CAIRO (Reuters) - As Egypt cracks down on its Islamist dissidents, many of the country’s lawyers are finding themselves on the wrong side of the law as well. Attorney Mohsen al-Bahnasy says so many fellow lawyers have been arrested or charged in recent months that he now spends much of his time defending them in court.
One of the lawyers he represents is accused of distributing leaflets supporting the Muslim Brotherhood, the Islamist group banned by the government of President Abdel Fattah al-Sisi. According to Bahnasy, his client, a lawyer, was in a police station with his own clients at the time of the alleged crime. Bahnasy says the lawyer, like others deemed sympathetic to the Brotherhood, has never distributed such leaflets and is the victim of trumped-up charges.
An official in the police station said that the accused lawyer had supported several Brotherhood protests. “It is not logical that we would accuse him of inciting protests” if he had not done so, the official said.
In all, more than 200 lawyers are behind bars in Egypt for defending the government’s Islamist opponents, according to attorneys and human rights groups. They say the number of arrests is far higher than during the rule of President Hosni Mubarak, who imposed an emergency law allowing individuals to be imprisoned for any length of time. Even under Mubarak, lawyers rarely faced jail and were free to defend his fiercest opponents, attorneys say.
A senior Ministry of Justice official confirmed that a large number of lawyers are being held on charges connected to the Muslim Brotherhood. He said the number is “probably up to 10 times” the number held under Mubarak: “They are locked up in accordance with the law and accusations from the prosecution.”
But attorneys and rights activists say Sisi and his government are arresting lawyers to intimidate them into avoiding political cases. Egypt’s justice system is meant to be independent of politics, but activists say it is being directed by the government.
“The authorities are attacking the legal profession so that their opponents have no-one to defend them,” said veteran lawyer Montasser al-Zayat, who heads a campaign for the release of detained lawyers. Zayat, himself a former jihadist, has been defending Islamists for decades - including those put on military show trials during an insurgency in the 1990s. A burly man with a white beard, he helped mediate a truce in 1997 that ended years of militant violence against the state. He says things now are worse than he has seen them. “I’ve never been so scared.”
In June, lawyers launched a general strike after a one of them was assaulted by a police officer inside a police station in the town of Damietta. The lawyer was pressing the police to move his client’s case along, and in the ensuing argument one of the police hit him with his shoe - a particularly insulting act in the Arab world. Sisi apologised “to every Egyptian citizen” for the incident and urged the police and other government bodies to be aware that “they are dealing with humans.”
The government says it is not systematically cracking down on lawyers. Ayman Hilmy, a spokesman at Egypt’s Interior Ministry, said, “There is no crisis or problem between the police and the lawyers. All sides work according to the law.” He said the Interior Minister has repeatedly said the police respect the judiciary and lawyers and that police brutality will be punished through the courts.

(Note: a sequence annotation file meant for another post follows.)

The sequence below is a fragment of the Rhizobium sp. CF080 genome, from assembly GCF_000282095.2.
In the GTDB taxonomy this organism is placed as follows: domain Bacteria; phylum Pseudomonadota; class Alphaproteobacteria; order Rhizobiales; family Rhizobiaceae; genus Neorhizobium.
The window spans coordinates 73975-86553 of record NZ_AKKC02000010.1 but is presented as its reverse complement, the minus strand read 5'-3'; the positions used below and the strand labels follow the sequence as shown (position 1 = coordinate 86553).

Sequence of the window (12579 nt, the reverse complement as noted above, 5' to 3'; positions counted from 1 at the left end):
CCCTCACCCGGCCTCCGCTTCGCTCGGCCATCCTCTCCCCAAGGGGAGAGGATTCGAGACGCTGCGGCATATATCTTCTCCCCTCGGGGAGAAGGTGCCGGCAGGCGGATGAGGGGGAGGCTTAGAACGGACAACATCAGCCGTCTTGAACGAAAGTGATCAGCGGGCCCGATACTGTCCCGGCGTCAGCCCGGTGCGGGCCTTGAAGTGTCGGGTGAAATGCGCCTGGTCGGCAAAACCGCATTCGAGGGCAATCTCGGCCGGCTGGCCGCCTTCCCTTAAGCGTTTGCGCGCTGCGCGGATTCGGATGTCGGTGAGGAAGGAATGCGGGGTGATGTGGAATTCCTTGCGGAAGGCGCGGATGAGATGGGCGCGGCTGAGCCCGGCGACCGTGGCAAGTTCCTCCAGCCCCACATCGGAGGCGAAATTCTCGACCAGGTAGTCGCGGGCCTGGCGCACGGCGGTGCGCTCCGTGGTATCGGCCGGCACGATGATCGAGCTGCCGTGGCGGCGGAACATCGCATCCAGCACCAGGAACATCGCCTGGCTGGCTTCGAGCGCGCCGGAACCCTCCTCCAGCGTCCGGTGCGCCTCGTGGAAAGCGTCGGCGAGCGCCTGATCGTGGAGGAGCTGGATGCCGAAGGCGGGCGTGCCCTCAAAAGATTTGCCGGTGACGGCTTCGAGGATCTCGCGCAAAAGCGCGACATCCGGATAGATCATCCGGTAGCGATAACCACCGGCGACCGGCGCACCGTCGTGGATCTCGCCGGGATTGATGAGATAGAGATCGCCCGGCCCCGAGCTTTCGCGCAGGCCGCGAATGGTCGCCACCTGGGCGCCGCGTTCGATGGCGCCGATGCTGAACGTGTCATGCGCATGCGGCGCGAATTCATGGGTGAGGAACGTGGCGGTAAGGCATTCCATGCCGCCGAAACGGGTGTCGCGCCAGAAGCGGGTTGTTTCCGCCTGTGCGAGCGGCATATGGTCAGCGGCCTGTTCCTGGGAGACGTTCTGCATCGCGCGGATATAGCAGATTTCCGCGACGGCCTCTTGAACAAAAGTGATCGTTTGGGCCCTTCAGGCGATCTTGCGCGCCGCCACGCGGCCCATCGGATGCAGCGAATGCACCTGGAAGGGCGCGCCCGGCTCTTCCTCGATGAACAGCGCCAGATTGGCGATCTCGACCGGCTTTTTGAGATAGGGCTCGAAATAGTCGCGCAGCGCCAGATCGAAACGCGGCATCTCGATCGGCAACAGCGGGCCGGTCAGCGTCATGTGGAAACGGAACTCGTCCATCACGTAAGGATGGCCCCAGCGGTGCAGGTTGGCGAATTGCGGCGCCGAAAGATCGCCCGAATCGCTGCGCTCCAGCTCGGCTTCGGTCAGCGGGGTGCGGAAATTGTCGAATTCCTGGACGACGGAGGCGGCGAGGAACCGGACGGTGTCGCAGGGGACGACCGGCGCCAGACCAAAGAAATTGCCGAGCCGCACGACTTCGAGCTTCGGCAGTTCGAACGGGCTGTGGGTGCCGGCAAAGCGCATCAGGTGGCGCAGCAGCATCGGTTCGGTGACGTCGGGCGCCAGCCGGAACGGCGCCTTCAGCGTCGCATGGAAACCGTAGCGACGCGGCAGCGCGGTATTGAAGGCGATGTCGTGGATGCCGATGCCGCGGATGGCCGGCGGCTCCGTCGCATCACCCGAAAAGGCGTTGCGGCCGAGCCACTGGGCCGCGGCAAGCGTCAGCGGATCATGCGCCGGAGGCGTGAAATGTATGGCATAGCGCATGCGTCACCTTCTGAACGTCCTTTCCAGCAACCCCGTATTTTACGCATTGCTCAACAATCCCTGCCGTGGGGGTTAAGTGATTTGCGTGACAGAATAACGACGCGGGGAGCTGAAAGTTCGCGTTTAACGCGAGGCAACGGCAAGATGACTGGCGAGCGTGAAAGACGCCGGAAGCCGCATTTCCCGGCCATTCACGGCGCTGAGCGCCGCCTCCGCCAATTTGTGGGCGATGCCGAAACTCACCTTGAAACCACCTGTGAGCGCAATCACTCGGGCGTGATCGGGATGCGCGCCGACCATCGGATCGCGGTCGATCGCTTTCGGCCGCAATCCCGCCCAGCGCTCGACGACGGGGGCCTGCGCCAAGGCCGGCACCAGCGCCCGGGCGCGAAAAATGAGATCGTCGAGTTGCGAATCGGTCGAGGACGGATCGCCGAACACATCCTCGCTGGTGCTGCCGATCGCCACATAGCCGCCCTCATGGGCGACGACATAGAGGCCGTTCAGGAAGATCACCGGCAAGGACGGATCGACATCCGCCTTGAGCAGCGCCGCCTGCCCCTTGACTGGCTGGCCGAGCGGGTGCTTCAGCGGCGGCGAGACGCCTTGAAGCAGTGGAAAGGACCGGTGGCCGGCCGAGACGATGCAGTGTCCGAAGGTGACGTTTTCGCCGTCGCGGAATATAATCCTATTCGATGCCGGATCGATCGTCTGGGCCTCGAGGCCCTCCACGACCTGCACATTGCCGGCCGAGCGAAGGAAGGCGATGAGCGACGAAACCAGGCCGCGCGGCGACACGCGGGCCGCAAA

Sisi, a former military chief who became president in 2013, has often said he has to take a tough line to counter the Islamist insurgency that has led to two years of bloody bombings and attacks.
The crackdown began soon after the military overthrew President Mohamed Mursi, a Muslim Brotherhood member who was elected in 2012. After Mursi fell, Egyptian security forces killed hundreds of Brotherhood sympathisers in Cairo protest camps. Thousands of others have been arrested. Human rights groups estimate 40,000 political prisoners are held in Egyptian jails.
Sisi argues that the Brotherhood, which renounced violence years ago, shares the same ideology as Islamic State, the militant group that has seized vast swathes of territory in Syria and Iraq. Islamic State has now spread into Libya and Egypt’s Sinai desert, where separate groups are fighting an insurgency against Egyptian security forces.
Lawyer Sayid Abu Aysh believes he is one of those targeted as part of the government’s campaign to repress Islamists. In August, Abu Aysh arrived at a Cairo courthouse alongside suspected criminals in a truck with small slits for windows. Under a slow-turning fan that struggled to cut the stifling heat, he sat handcuffed to an alleged criminal.
Interior Ministry officials say Abu Aysh is guilty of inciting violence and taking part in an arson attack alongside a man he had been defending. Prosecutors say the pair set fire to a Cairo telecommunications shop along with other Islamists. Abu Aysh says he is innocent and complains that he has not been formally charged since his detention in March. Judges keep renewing his 45-day detention and he is held in a cell with 35 others.